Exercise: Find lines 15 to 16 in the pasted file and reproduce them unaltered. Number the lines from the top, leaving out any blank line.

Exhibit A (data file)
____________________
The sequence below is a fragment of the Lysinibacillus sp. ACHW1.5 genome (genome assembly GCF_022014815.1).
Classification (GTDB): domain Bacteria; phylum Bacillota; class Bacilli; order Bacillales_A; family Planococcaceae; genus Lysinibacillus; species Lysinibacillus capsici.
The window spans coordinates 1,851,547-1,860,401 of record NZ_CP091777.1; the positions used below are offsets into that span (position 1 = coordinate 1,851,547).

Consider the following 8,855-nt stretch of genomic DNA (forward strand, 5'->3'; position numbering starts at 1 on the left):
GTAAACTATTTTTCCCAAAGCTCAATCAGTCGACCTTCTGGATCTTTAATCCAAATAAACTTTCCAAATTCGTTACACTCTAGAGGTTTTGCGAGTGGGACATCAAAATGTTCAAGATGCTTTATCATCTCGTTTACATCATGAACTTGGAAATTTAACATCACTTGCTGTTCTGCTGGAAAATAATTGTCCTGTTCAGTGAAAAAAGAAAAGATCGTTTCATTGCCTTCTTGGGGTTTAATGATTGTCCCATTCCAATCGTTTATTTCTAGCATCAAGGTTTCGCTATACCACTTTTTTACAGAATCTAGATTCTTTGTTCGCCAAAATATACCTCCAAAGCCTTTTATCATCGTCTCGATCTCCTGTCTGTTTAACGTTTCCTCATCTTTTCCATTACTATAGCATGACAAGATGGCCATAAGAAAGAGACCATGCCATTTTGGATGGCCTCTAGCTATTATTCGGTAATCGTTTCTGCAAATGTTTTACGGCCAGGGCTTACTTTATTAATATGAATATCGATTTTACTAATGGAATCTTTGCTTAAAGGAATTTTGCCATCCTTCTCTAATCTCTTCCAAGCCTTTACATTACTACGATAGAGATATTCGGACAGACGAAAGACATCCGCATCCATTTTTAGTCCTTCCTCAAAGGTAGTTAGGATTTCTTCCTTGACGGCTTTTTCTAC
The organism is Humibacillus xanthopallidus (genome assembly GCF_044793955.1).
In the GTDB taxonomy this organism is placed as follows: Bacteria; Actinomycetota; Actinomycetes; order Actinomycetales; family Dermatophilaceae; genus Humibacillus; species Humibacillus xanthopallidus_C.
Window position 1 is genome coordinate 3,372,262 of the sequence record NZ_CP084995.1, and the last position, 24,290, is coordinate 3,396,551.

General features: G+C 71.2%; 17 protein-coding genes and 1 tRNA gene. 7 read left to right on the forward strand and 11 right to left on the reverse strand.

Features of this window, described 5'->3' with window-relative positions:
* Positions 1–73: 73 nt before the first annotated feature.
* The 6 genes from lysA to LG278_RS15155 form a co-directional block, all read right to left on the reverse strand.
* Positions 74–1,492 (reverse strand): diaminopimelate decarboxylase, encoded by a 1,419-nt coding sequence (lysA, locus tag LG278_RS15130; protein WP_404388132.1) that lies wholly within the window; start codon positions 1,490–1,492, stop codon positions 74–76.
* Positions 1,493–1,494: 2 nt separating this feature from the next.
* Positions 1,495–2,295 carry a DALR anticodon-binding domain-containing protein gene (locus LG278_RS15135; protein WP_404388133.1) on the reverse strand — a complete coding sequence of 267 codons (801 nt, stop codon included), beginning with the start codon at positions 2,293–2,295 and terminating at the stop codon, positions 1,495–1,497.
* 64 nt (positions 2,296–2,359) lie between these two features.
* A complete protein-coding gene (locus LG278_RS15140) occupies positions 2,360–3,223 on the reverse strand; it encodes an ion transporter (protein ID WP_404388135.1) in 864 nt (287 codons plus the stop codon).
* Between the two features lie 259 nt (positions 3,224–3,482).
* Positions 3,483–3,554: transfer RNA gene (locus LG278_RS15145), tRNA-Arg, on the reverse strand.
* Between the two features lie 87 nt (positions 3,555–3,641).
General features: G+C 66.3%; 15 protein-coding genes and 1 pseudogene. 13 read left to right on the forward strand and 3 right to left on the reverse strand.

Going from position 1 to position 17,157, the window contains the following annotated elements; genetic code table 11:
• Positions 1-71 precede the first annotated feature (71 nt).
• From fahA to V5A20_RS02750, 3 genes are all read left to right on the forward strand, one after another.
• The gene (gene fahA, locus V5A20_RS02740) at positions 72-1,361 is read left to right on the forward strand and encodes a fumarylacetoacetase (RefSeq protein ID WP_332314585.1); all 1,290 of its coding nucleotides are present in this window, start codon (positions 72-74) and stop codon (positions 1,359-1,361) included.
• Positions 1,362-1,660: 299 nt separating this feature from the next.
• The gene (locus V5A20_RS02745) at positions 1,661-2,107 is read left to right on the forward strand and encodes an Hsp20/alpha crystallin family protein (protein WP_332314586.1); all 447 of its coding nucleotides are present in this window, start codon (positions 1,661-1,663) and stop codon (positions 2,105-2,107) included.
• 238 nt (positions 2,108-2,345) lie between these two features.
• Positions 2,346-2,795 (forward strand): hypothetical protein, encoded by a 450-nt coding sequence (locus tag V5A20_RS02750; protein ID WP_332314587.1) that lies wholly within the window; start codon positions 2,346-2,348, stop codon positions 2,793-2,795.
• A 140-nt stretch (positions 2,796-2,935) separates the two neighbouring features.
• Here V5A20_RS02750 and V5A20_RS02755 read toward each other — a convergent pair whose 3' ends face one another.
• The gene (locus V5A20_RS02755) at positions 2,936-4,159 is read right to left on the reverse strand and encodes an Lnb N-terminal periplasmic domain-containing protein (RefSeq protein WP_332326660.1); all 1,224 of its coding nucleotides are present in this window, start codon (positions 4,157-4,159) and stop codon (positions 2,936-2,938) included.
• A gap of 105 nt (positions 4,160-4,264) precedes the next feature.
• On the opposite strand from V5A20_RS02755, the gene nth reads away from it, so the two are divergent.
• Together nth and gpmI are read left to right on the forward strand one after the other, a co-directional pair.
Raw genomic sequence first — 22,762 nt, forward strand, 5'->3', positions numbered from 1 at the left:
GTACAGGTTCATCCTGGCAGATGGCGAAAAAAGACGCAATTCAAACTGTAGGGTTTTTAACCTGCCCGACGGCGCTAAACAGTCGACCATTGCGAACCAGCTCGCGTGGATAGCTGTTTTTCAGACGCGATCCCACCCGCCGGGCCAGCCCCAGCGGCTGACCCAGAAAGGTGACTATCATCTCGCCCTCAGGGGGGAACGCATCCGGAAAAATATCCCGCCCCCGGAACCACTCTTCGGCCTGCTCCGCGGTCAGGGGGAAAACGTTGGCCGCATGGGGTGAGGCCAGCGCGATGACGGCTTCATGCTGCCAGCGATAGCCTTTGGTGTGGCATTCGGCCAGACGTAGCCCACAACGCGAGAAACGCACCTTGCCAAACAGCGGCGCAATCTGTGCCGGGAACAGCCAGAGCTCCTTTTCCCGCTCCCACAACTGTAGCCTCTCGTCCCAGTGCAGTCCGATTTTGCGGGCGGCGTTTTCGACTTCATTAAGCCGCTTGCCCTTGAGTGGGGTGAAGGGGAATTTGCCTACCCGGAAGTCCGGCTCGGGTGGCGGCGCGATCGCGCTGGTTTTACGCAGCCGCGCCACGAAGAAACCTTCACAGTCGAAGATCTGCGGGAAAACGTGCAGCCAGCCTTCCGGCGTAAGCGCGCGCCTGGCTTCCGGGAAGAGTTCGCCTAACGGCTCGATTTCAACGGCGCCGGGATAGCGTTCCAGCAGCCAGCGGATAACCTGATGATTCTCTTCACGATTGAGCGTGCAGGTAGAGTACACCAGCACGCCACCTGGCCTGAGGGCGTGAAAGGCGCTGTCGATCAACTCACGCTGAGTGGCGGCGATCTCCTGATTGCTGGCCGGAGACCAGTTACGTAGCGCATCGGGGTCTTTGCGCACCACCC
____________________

* Positions 1,495–2,295 carry a DALR anticodon-binding domain-containing protein gene (locus LG278_RS15135; protein WP_404388133.1) on the reverse strand — a complete coding sequence of 267 codons (801 nt, stop codon included), beginning with the start codon at positions 2,293–2,295 and terminating at the stop codon, positions 1,495–1,497.
* 64 nt (positions 2,296–2,359) lie between these two features.